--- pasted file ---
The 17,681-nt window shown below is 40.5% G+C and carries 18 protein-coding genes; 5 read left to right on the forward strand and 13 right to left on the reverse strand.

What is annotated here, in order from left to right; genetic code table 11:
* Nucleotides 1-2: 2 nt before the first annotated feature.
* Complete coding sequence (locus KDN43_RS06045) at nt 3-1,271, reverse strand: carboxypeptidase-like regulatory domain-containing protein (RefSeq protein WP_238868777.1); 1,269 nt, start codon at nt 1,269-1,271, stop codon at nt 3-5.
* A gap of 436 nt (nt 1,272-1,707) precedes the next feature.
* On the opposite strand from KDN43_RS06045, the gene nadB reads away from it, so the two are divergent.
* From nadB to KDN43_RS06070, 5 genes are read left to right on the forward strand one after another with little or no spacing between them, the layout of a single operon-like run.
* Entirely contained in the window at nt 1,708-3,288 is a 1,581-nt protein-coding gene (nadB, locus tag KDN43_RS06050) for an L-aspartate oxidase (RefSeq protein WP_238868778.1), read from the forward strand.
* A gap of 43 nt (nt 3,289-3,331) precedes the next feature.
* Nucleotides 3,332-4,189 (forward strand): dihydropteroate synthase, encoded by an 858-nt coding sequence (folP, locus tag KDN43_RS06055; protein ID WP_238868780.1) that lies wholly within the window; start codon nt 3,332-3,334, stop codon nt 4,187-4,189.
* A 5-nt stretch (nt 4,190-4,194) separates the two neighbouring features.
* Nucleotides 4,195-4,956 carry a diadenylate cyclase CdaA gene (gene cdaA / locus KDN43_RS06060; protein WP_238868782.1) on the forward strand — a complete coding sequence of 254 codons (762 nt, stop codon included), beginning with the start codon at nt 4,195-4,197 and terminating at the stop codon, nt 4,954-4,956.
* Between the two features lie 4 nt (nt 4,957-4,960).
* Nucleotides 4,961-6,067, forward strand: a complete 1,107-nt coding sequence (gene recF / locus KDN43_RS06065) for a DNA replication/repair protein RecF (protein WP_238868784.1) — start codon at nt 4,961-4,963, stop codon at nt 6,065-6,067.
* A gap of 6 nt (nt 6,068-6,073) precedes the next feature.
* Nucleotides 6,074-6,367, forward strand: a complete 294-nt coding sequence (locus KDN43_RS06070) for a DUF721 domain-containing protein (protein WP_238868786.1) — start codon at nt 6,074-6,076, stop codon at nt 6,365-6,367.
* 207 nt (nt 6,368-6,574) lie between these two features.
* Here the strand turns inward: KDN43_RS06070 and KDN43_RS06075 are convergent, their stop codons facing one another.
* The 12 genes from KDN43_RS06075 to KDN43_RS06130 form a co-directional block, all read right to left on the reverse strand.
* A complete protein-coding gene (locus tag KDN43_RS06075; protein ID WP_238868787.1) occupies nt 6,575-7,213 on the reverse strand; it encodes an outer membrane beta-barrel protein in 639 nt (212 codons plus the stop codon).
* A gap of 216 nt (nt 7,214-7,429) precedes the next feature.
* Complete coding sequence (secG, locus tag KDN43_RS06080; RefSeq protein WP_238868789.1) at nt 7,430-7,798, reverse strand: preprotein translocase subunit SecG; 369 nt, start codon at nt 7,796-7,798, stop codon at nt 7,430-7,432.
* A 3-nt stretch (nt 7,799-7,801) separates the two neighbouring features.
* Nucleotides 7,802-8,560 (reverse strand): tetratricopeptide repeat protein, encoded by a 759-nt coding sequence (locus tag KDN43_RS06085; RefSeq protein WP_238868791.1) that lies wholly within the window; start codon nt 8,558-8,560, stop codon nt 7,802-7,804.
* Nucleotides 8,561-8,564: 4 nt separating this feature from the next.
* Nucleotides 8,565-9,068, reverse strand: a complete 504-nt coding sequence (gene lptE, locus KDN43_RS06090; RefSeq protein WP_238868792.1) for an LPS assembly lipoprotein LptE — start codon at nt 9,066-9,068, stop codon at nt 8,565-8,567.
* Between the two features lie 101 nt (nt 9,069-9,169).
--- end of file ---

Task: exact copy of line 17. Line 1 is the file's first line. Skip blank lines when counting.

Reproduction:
* 207 nt (nt 6,368-6,574) lie between these two features.